We are continuing our discussion of eukaryotic genome evolution based on Dan Graur’s “Molecular and Genome Evolution”. In this post, we look at two key measures - genome size and gene size.
1. Is there any pattern in the genome sizes of the eukaryotes?
The ratio of sizes of the largest and the smallest known eukaryotic genomes is 400,000 (Table 11.2 of “Molecular and Genome Evolution”). Japanese plant Paris japonica holds the record for the largest genome (150Gb), whereas the nucleomorph of Bigellowiella natans has the smallest genome (373Kb). Outside the nucleomorphs, the genomes of microsporidiae are the smallest (E. cuniculi - 2.5Mb, E. intestinalis - 2.3Mb).
It is noteworthy that even for closely related organisms the genome sizes can vary by orders of magnitude. For example, the ratio of the largest to smallest genome size is 15,204 for green plants and 6,642 for animals. Within animals, the ratio is 380-fold for bony fish, 188-fold for insects and 342-fold for flatworms.
Analysis of thousands of available genome sizes show no evidence that the ‘simple’ organisms have smaller genome than the ‘complex’ organisms. This is known as c-value paradox. Complexity of an organism is defined by the number of distinct cell types.
2. Is there any pattern in the gene counts of the eukaryotes?
The ratio of the highest to the lowest protein-coding gene count in various eukaryotic organisms is about 300, which is substantially lower than the difference in genome sizes. Moreover, for most animals, the gene counts ranges between 15,000 to 35,000 despite genome size changing by many orders of magnitudes.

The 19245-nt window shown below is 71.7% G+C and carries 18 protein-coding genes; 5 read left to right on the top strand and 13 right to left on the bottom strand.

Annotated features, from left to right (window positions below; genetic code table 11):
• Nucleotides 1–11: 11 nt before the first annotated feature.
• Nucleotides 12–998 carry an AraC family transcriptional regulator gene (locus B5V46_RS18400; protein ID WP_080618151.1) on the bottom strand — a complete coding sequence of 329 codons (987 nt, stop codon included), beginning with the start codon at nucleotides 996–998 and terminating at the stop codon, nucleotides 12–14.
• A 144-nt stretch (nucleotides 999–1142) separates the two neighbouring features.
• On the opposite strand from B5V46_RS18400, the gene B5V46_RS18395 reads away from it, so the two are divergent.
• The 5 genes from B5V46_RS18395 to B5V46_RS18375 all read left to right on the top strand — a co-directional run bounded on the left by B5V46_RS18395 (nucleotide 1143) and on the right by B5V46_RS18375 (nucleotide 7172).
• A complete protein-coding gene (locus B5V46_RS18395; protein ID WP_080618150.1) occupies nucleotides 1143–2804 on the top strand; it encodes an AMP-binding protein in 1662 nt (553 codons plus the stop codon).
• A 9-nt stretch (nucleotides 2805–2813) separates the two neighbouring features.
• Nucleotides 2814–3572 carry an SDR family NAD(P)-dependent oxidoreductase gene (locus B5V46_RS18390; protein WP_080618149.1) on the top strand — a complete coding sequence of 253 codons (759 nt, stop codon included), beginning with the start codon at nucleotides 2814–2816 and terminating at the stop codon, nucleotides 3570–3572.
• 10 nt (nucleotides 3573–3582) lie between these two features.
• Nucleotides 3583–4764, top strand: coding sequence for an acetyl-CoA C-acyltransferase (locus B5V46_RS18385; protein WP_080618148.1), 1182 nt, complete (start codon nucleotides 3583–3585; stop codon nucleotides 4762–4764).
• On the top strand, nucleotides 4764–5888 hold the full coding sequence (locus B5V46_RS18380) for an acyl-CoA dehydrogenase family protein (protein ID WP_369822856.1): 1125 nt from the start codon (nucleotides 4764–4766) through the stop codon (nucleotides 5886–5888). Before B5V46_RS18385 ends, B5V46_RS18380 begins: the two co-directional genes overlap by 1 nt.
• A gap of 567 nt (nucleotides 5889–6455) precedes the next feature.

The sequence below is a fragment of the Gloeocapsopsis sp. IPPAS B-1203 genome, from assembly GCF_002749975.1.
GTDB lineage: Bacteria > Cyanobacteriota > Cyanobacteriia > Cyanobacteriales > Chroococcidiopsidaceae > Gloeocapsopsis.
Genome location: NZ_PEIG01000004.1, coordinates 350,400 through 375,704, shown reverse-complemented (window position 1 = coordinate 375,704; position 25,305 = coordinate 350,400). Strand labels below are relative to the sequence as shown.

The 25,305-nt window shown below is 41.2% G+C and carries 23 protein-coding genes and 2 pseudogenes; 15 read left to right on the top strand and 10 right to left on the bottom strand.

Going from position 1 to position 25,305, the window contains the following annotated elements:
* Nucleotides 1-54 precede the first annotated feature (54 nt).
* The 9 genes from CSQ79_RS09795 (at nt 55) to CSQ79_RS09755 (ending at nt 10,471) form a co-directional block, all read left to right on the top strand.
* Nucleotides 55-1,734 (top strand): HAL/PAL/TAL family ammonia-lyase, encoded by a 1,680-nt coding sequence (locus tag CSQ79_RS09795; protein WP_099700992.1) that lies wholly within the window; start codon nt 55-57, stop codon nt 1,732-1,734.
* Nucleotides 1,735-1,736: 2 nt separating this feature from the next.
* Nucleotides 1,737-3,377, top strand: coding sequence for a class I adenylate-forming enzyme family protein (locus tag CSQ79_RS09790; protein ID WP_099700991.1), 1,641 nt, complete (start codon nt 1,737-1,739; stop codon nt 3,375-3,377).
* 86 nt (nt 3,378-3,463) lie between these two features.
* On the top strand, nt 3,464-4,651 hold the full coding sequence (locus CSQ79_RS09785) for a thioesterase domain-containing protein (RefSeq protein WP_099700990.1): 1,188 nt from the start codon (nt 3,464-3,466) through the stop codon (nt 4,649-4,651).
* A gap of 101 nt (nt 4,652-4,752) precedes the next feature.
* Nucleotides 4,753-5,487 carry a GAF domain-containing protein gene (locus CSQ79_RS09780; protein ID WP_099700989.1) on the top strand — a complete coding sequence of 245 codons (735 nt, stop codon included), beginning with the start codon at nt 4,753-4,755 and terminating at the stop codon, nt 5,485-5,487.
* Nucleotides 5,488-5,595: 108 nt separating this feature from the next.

There is no evidence that more complex organisms have higher counts of protein-coding genes. This is known as G-value paradox. Potato (Solanum tuberosum) and Apple (M. domestica) genomes has two and three times as many protein-coding genes as the human genome. Among two well-studied organisms at the cell level, worm C. elegans has only ~1000 cells, whereas fruitfly D. melanogaster has nearly 10^8 cells. However, C. elegans genome contains 6,500 more protein-coding genes than D. melanogaster.
Mechanisms for Genome Evolution
Above observations regarding the evolution of genomes and genes can be explained by two processes.
The changes in physical characteristics of the organism are supported by an increase or decrease in the number of genes, but that connection between genes and phenotypes is better explained by a Rube Goldberg machine than a precisely engineered machine. New genes for this Rube Goldberg machine are mostly created by gene duplication, whole genome duplication and loss of function. Therefore, the gene count within the genomes do not change by a large degree.
In parallel, the entire genome gets bombarded by transposons. These parasitic elements move around the genome by creating many copies, and that is the primary mechanism for the increase in genome sizes. As long as that copy-and-paste process is not deleterious, they do not get removed by selection.
Immune genes in jawed vertebrates (including humans) are unlike other protein-coding genes, because a single gene sequence on the genome can code for millions of different proteins. This protein “diversity” helps in the recognition of various attackers, thus making adaptive immunity possible.
It has been shown that Rag1 and Rag2 genes, which are the key mediators of the process, came from transposable elements. This is an interesting demonstration of two processes of genome evolution interacting to provide an evolutionary benefit to the jawed vertebrates.
In the following posts of this series, we will discuss what this reference to “Rube Goldberg” machine and neutral evolution mean. Also, we will discuss other genomic characteristics - chromosome count, distribution of genes within chromosomes, GC content, etc.